I.5.14a

8/28/2021

Hihi reader (sexme). Here's a performance of Stockhausen's Klavierstuck IX. I actually really like that piece, cause of the space... and texture... idk music theory. but the part 8:00 till the end makes me unf. But this comment is also a work of art!

It looks like I have caught up with my notes. Yes, I didn't get that far over my 2 month absence. But we are... "done" with this section. This is the second last exercise of the section (yes, I skipped 5.13 and haven't even looked at 5.15), and I will PROBABLY just move on (so this is the season finale... ummm.. does anyone have a less dumb term?). Not only are these last few disproportionately more difficult, they involve disproportionately more abstract algebra, which, as we all know, I am terribly unequipped with.

In any case, let's begin. Don't worry: doing algebraic geometry is like sugar coated jelly pure, unadultered SOVL. Here we go!!!

First, here's your analytically isomorphic definiton bro: "Err, wtf are those hats?" Ah, those are just the completions of the local rings, and don't worry, I have no fucking clue how they work either. Don't worry about it. There's an easier characterization: So what do these facts give us? Letting Y = Z(f) and Z = Z(g), and assuming wlg that P and Q are the origins, we have an isomorphism like so:

 k[[x,y]]∕(f) ≃ k[[x,y]]∕(g)

Or, a better way to put it would be to say that we have an automorphism ϕ of k[[x,y]] mapping f to g.

Now let's break f,g into their homogenous components:

 f = fs + fs+1 + + fl g = gr + gr+1 + + gd

I want to show that s = r. Now, here's the thing. Let's say we had any monomial of, say, degree m. E.g. M(x,y) = axiyj (where i + j = m). And let's say we map this under ϕ:

 ϕ(M) = a(ϕ(x))i(ϕ(y))j

Now, idk if this is necessary, but it's sufficient that as long as ϕ(x) and ϕ(y) have linear leading forms, then ϕ(M) is going to have a degree of m. I'm going to call this condition "linear property" for convenience. Let's assume that automorphisms of k[[x,y]] (like ϕ) satisfy this linear property.

If we now apply ϕ to f:

 ϕ(f) = ϕ(fs) + ϕ(fs+1) + + ϕ(fl)

Remember that fs is made up of degree s monomials, fs+1 is made up of degree s + 1 monomials, etc. So if ϕ has the linear property, then fs+1 and higher map to terms with degree above s. And fs? It maps to a polynomial with a leading form of s, and we're done

..... unless the s degree monomials cancel out LOL. So I should say fs maps to a a polynomial h with degree s, but, well, I want equality, obviously. Can I get it? Answer: Yes. Assume wlg that s r. Since ϕ is supposed to be an automorphism, I'd need

 f = ϕ-1(ϕ(f)) fs + fs+1 + = ϕ-1(ϕ(f s)) + ϕ-1(ϕ(f s+1)) +

But if deg ϕ(fs) is strictly greater than s, then this equality can't hold. Because since we're assuming automorphisms satisfy the "linear property", ϕ-1(ϕ(fs)) has to map to either the same degree or higher (and the other terms are even more screwed). So we must have equality. Weeeeee! Done!

Buuuuuut. Now we have to show that ϕ does indeed satisfy the "linear property". Stated more clearly, if

 ϕ(x) = a0 + a1x + a2y + h0(x) ϕ(y) = b0 + b1x + b2y + h0(x)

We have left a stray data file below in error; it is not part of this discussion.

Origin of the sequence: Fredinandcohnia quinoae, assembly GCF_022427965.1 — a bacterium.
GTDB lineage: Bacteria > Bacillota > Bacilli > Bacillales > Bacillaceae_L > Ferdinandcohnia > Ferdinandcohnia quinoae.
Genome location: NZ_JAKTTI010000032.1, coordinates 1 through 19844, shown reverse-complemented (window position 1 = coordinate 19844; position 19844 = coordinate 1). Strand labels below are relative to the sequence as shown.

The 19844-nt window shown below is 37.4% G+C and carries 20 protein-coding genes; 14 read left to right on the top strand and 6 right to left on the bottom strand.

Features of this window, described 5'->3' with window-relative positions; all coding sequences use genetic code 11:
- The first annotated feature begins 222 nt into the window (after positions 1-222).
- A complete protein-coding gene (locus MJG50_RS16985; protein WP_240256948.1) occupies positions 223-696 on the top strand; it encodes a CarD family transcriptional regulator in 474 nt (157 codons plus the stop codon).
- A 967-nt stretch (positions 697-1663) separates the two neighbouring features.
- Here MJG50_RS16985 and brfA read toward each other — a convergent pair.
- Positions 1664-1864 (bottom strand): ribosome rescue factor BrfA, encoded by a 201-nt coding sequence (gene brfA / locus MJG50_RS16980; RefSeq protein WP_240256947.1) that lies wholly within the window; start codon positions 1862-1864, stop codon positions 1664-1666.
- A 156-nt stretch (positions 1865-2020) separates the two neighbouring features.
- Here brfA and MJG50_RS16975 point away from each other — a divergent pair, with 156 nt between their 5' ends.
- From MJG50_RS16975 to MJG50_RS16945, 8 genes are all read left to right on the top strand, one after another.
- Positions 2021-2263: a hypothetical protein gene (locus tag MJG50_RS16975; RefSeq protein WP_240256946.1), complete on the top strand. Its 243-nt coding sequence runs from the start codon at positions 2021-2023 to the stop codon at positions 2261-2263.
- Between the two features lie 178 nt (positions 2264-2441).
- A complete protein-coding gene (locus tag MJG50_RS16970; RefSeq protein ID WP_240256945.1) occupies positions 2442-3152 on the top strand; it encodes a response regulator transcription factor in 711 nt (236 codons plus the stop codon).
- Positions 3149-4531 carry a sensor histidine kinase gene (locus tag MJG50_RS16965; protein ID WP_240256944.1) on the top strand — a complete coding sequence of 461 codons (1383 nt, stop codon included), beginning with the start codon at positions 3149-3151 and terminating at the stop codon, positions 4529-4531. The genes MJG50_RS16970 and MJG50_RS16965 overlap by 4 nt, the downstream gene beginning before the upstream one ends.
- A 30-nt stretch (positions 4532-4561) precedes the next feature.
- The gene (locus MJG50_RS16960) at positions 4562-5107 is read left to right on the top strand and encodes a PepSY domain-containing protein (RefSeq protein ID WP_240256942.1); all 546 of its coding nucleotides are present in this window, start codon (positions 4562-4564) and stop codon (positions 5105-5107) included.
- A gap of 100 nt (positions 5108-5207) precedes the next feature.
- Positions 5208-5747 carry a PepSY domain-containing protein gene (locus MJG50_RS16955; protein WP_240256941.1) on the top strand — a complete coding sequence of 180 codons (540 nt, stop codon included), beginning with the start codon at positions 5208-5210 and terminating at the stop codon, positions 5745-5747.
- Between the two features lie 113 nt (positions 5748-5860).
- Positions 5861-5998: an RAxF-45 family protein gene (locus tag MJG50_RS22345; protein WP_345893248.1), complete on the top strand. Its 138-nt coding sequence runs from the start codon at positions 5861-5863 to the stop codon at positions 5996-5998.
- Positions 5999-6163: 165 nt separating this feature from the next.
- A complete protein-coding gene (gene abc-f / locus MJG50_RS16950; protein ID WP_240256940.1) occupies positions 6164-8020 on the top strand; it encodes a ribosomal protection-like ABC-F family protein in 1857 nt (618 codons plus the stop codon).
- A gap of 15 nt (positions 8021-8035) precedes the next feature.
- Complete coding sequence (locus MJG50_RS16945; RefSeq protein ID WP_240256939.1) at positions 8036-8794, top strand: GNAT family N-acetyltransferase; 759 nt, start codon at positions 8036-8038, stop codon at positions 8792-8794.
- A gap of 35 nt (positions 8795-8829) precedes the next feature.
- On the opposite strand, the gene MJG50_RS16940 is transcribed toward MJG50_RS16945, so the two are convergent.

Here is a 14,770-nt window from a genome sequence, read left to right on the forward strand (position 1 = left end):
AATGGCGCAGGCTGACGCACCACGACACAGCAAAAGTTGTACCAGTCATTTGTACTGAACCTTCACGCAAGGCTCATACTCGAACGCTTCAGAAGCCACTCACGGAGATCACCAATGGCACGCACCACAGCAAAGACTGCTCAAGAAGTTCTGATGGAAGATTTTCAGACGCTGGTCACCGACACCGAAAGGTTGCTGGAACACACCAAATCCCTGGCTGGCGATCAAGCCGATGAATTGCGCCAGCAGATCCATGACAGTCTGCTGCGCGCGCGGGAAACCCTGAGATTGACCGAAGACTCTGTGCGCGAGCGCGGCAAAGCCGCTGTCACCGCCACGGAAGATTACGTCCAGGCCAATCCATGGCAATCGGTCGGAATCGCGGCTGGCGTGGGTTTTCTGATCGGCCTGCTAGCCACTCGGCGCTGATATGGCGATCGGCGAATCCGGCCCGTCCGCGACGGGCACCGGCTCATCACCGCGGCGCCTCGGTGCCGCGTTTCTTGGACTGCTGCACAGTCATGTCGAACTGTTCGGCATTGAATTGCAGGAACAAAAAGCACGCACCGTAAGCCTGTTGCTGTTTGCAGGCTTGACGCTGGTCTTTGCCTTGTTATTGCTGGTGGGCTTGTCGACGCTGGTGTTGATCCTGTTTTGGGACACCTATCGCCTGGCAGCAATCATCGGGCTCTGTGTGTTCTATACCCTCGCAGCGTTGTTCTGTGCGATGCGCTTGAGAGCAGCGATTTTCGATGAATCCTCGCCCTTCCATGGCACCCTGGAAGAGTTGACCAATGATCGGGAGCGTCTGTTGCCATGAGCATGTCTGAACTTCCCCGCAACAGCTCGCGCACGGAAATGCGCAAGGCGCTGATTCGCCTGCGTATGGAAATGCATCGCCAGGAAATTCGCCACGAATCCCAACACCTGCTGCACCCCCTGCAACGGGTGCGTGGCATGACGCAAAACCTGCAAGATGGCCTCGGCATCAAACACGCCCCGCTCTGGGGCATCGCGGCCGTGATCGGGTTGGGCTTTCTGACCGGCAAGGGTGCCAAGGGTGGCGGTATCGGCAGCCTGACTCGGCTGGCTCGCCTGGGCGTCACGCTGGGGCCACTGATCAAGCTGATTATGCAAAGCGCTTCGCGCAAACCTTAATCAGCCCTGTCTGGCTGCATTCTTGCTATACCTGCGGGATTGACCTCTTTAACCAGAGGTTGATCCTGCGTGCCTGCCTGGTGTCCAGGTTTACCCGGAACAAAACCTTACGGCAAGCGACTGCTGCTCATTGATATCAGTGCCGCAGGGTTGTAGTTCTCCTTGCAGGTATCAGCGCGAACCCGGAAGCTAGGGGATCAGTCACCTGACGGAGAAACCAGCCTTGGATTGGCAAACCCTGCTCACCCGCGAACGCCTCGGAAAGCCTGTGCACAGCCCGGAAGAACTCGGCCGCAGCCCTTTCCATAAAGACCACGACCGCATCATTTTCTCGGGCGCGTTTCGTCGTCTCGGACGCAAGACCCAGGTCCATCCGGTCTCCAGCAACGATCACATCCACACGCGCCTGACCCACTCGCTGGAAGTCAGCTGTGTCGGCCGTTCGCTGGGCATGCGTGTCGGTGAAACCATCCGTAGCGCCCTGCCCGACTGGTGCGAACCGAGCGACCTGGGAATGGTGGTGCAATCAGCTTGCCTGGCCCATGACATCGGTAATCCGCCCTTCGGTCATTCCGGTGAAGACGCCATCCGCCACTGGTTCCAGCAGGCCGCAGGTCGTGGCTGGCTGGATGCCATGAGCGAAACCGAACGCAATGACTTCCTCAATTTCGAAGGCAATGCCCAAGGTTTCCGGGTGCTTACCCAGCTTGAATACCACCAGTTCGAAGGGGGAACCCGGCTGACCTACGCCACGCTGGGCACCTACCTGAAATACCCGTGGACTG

We want to show that a0,b0 = 0. (...and also that not both of a1,a2 = 0 and not both of b1,b2 = 0).

Here it is, folks. This is what I spent the "hole day" on. Indeed, this is the fated moment I had to "look url" for help. Well, I started off on the right track: I noted that the maximal ideal of k[[x,y]] is (x,y), and since ϕ is an automorphism of a local ring, it had to map the maximal ideal to itself: We'd need (ϕ(x)(y)) = (x,y). I tried proving this directly. I tried. I tried. I tried. NO luck. So let's look online.

First, note that R is a local ring with maximal ideal m = (x,y), so any automorphism must map m to itself

Muahaha. See? On the right track.

and thus be continuous in the m-adic topology. Since k[x,y] is dense in R in the m-adic topology, this means that an automorphism is determined by where it sends x and y.

.........................

Moreover, given f,g m, there is a unique continuous k-algebra homomorphism ϕ : R R such that ϕ(x) = f and ϕ(y) = g .... So the only question is what conditions on f and g guarantee that this ϕ is an automorphism.

The answer is simple: you just need the images of f and g in the k-vector space m∕m2 to be linearly independent. Concretely, this just means that the linear homogeneous parts of f and g are linearly independent.

...........................

Clearly this condition is necessary, since the images of x and y in m∕m2 are linearly independent.

......Okay. So putting the topology insanity aside, I kind of get this. a k-algebra morphism of local rings induces (I think) a map of vector space on the corresponding m∕m2 spaces. And if it's an isomorphism, then linear independence must be preserved. OK. Fine.

Now, the rest of the comment covers the "sufficient" condition, and it's interesting and confusing, and I was going to break it down, but I realize that I actually don't need it. I only need the "necessary" part since I'm assuming that ϕ is an automorphism already. So I GUESS WE'RE DONE WTF.

Seeya in the next section! Maybe I should get myself some cake!